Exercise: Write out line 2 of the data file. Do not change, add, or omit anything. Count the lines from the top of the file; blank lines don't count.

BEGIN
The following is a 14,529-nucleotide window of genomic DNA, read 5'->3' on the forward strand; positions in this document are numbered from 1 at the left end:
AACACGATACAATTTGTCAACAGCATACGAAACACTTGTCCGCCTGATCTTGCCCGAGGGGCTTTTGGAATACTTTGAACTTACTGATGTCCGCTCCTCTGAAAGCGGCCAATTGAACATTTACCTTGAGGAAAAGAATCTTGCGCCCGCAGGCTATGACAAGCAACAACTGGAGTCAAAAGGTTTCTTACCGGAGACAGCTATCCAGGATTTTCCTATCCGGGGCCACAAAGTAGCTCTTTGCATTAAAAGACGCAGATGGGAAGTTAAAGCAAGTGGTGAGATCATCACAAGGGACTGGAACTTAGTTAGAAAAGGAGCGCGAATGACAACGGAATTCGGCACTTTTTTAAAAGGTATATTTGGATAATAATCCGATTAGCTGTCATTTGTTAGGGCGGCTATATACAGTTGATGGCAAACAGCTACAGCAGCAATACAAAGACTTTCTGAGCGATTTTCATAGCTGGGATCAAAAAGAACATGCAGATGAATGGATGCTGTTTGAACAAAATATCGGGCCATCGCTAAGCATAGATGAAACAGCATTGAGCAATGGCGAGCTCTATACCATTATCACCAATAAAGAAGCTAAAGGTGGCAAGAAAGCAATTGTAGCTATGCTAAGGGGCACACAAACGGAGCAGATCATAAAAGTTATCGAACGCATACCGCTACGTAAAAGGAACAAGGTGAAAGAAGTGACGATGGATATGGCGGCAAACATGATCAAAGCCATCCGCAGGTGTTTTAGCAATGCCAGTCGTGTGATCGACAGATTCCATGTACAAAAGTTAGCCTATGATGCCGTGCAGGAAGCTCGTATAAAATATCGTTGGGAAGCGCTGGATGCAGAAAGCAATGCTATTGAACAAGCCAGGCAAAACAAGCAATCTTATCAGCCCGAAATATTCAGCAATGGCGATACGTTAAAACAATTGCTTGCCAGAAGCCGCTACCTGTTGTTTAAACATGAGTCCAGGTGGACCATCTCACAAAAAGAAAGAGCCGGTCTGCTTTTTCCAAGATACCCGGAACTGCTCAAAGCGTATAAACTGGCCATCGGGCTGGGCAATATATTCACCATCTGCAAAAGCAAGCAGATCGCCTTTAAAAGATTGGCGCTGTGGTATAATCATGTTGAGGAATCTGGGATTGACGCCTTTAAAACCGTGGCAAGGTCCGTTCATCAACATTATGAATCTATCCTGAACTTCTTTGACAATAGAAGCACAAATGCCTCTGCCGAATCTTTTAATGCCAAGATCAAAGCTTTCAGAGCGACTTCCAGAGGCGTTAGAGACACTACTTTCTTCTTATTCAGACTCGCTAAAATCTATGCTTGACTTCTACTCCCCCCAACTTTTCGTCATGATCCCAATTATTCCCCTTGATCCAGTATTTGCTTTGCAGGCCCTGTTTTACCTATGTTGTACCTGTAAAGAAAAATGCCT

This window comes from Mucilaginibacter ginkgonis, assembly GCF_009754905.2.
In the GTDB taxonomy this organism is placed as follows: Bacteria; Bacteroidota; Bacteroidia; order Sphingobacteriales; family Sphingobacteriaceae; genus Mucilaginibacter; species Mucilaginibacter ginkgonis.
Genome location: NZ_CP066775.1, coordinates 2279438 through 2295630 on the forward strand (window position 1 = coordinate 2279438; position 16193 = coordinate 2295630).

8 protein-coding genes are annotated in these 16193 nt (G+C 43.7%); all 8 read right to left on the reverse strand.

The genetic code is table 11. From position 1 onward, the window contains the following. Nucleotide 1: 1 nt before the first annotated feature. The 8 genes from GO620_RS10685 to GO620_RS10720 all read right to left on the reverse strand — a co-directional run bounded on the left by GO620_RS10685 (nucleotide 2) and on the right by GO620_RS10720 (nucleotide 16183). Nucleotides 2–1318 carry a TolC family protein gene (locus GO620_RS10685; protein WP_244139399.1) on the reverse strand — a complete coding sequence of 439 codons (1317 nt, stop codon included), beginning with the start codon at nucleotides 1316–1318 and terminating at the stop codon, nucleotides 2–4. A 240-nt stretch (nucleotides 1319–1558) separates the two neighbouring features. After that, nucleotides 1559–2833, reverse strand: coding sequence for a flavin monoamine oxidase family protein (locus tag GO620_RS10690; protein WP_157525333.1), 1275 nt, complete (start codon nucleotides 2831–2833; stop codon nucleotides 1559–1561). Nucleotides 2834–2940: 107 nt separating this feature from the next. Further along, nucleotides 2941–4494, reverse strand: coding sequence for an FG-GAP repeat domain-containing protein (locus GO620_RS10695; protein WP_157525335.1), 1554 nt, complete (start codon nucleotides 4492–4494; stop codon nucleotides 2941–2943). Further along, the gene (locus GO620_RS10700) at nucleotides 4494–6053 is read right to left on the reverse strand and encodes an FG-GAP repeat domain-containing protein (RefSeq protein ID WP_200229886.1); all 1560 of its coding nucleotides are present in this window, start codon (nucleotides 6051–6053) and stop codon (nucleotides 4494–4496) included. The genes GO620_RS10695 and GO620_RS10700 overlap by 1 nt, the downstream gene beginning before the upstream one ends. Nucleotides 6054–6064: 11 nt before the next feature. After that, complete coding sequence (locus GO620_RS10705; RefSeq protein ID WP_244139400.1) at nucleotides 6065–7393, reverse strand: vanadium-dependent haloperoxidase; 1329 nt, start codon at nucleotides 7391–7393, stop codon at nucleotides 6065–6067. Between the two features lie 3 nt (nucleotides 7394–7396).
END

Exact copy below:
AACACGATACAATTTGTCAACAGCATACGAAACACTTGTCCGCCTGATCTTGCCCGAGGGGCTTTTGGAATACTTTGAACTTACTGATGTCCGCTCCTCTGAAAGCGGCCAATTGAACATTTACCTTGAGGAAAAGAATCTTGCGCCCGCAGGCTATGACAAGCAACAACTGGAGTCAAAAGGTTTCTTACCGGAGACAGCTATCCAGGATTTTCCTATCCGGGGCCACAAAGTAGCTCTTTGCATTAAAAGACGCAGATGGGAAGTTAAAGCAAGTGGTGAGATCATCACAAGGGACTGGAACTTAGTTAGAAAAGGAGCGCGAATGACAACGGAATTCGGCACTTTTTTAAAAGGTATATTTGGATAATAATCCGATTAGCTGTCATTTGTTAGGGCGGCTATATACAGTTGATGGCAAACAGCTACAGCAGCAATACAAAGACTTTCTGAGCGATTTTCATAGCTGGGATCAAAAAGAACATGCAGATGAATGGATGCTGTTTGAACAAAATATCGGGCCATCGCTAAGCATAGATGAAACAGCATTGAGCAATGGCGAGCTCTATACCATTATCACCAATAAAGAAGCTAAAGGTGGCAAGAAAGCAATTGTAGCTATGCTAAGGGGCACACAAACGGAGCAGATCATAAAAGTTATCGAACGCATACCGCTACGTAAAAGGAACAAGGTGAAAGAAGTGACGATGGATATGGCGGCAAACATGATCAAAGCCATCCGCAGGTGTTTTAGCAATGCCAGTCGTGTGATCGACAGATTCCATGTACAAAAGTTAGCCTATGATGCCGTGCAGGAAGCTCGTATAAAATATCGTTGGGAAGCGCTGGATGCAGAAAGCAATGCTATTGAACAAGCCAGGCAAAACAAGCAATCTTATCAGCCCGAAATATTCAGCAATGGCGATACGTTAAAACAATTGCTTGCCAGAAGCCGCTACCTGTTGTTTAAACATGAGTCCAGGTGGACCATCTCACAAAAAGAAAGAGCCGGTCTGCTTTTTCCAAGATACCCGGAACTGCTCAAAGCGTATAAACTGGCCATCGGGCTGGGCAATATATTCACCATCTGCAAAAGCAAGCAGATCGCCTTTAAAAGATTGGCGCTGTGGTATAATCATGTTGAGGAATCTGGGATTGACGCCTTTAAAACCGTGGCAAGGTCCGTTCATCAACATTATGAATCTATCCTGAACTTCTTTGACAATAGAAGCACAAATGCCTCTGCCGAATCTTTTAATGCCAAGATCAAAGCTTTCAGAGCGACTTCCAGAGGCGTTAGAGACACTACTTTCTTCTTATTCAGACTCGCTAAAATCTATGCTTGACTTCTACTCCCCCCAACTTTTCGTCATGATCCCAATTATTCCCCTTGATCCAGTATTTGCTTTGCAGGCCCTGTTTTACCTATGTTGTACCTGTAAAGAAAAATGCCT